Segments in this Video

Big Blue Live (04:06)


M. Sanjayan and Liz Bonnin report on an annual marine mammal gathering at Monterey Bay, California. Sea otters and sea lions have already arrived. Aaron Fitzgerald and Steve Backshall, aboard a research vessel, look for humpback whales.

Humpback Whales (04:29)

Sanjayan traces marine mammal migration routes to Monterey Bay on a map. Upwelling fills the area with nutrients, attracting species from thousands of miles away. Learn about humpback whale behavior.

Humpback Communication (03:50)

Aboard a research boat, Backshall interviews marine biologist Doris Welch about studying humpback whales. Air spouts and bird congregations indicate surfacing. Tail slapping communicates finding fish shoals.

Humpback Migration (04:44)

Humpback whale mothers travel with their calves over 1,000 miles from Mexico to Monterey Bay. A calf plays in Baja California before beginning the journey. Mark Carwardine collects a squid eyeball left by killer whales—whale calf predators.

Saving Whales (03:36)

In the 19th and 20th centuries, millions of whales were hunted for their blubber. Environmental conservation groups campaigned to ban commercial whaling; humpback whales may be removed from the endangered species list.

Sea Lion Behavior (03:40)

Sea lions have increased from 1,500 to 240,000 individuals since being protected. At a Channel Islands breeding colony, pups gain weight before the migration to the Monterey Bay. Changing ocean conditions mean mothers must travel farther to find food; some pups starve.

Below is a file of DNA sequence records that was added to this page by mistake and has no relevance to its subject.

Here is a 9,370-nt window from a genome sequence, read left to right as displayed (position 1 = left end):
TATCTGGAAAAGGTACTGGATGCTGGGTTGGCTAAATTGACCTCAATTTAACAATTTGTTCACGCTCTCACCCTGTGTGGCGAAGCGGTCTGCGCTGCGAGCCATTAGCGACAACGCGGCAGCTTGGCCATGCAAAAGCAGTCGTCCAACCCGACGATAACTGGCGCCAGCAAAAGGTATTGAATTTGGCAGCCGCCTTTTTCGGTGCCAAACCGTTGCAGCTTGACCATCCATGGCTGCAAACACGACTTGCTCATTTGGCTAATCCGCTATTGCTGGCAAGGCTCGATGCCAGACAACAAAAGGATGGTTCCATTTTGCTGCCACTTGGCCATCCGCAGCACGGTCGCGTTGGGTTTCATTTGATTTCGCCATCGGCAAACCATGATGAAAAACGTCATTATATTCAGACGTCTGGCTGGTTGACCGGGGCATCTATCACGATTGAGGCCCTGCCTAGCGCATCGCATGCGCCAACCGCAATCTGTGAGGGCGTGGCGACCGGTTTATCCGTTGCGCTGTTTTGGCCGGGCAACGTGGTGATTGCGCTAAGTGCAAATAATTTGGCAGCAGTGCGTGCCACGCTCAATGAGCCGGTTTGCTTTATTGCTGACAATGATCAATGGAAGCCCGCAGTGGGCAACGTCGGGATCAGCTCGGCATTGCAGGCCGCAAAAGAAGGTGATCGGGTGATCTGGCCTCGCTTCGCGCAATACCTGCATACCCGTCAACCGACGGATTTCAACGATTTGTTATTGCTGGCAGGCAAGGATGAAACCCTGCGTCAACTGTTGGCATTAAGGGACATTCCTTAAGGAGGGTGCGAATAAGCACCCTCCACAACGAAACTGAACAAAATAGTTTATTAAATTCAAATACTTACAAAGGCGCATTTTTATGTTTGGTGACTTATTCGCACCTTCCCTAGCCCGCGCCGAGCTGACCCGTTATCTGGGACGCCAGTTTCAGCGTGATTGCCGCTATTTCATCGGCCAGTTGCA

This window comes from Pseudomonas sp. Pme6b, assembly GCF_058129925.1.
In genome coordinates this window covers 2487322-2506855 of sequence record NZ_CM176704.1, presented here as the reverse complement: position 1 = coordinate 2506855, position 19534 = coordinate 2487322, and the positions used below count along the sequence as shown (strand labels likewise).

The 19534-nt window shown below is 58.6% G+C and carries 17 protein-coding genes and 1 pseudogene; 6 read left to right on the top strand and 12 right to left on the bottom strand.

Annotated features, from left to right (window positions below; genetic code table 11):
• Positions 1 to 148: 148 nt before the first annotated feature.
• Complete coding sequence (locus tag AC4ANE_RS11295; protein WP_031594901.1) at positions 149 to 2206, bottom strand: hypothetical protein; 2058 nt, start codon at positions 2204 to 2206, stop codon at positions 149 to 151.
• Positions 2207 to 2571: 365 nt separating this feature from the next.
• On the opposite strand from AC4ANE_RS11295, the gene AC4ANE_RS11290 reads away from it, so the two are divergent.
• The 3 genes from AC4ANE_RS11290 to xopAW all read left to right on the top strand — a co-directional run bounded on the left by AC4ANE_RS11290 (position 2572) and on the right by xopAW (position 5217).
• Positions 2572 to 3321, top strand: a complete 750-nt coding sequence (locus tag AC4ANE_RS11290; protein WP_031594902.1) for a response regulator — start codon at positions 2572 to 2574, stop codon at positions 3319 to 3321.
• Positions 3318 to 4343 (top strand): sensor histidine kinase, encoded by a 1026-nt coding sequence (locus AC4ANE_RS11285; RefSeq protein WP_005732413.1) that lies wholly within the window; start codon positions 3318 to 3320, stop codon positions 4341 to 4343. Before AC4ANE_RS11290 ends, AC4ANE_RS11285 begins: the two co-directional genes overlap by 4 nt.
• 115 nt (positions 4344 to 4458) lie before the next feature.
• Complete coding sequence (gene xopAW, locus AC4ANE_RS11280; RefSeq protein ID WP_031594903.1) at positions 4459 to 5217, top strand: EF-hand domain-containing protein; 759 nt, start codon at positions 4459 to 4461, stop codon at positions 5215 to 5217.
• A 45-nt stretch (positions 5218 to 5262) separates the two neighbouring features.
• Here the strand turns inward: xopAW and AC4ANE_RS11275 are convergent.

Warming Waters (02:48)

See humpback whales and a great white shark in the Monterey Bay. The water is five degrees warmer than usual due to the El Nino weather pattern and a mysterious mass of warm water called the "blob."

Great White Shark Behavior (04:02)

The ocean predators can sense prey from miles away. Backshall shows they are not interested in attacking humans. He dives with sea lions that are agile in the water; if they spot sharks from below, they can avoid being attacked.

Sea Otter Behavior (03:59)

Watch as dolphins flee orcas and humpbacks chase away orcas. Sanjayan visits a mother sea otter and her five week old pup. Daily activities include grooming, nursing, and collecting shellfish.

Dolphin Behavior (04:55)

Backshall is surrounded by a dolphin super pod; learn about hunting and communication techniques. View footage of an orca tossing a dolphin into the air and humpback whales driving the orcas away.

Blue Whale Behavior (04:39)

Blue whales consume four tons of krill daily and are constantly searching for food. Whale expert Kate Spencer discusses declining numbers. Learn about Monterey Bay Aquarium's program training female sea otters to adopt orphaned pups for rehabilitation.

Blue Whale Anatomy (05:05)

A blue whale surfaces in Monterey Bay. Dr. Joy Reidenberg explains how their skeletons and internal organs allow them to survive while diving up to 1,600 feet.

Big Blue Live Conclusion (04:01)

A blue whale surfaces in Monterey Bay. Bonnin, Backshall, and Sanjayan reflect on the unique opportunity to view marine mammals and discuss the area's contribution to species conservation.

Credits: The Best of Big Blue Live (00:29)

Credits: The Best of Big Blue Live

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The Best of Big Blue Live

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Join scientists, animal behaviorists and other experts in Monterey Bay, California, to view its once endangered, now thriving, ecosystem, where nature’s most charismatic marine creatures gather to feed on an abundance of food.

Length: 56 minutes

Item#: BVL131322

Copyright date: ©2016

Closed Captioned

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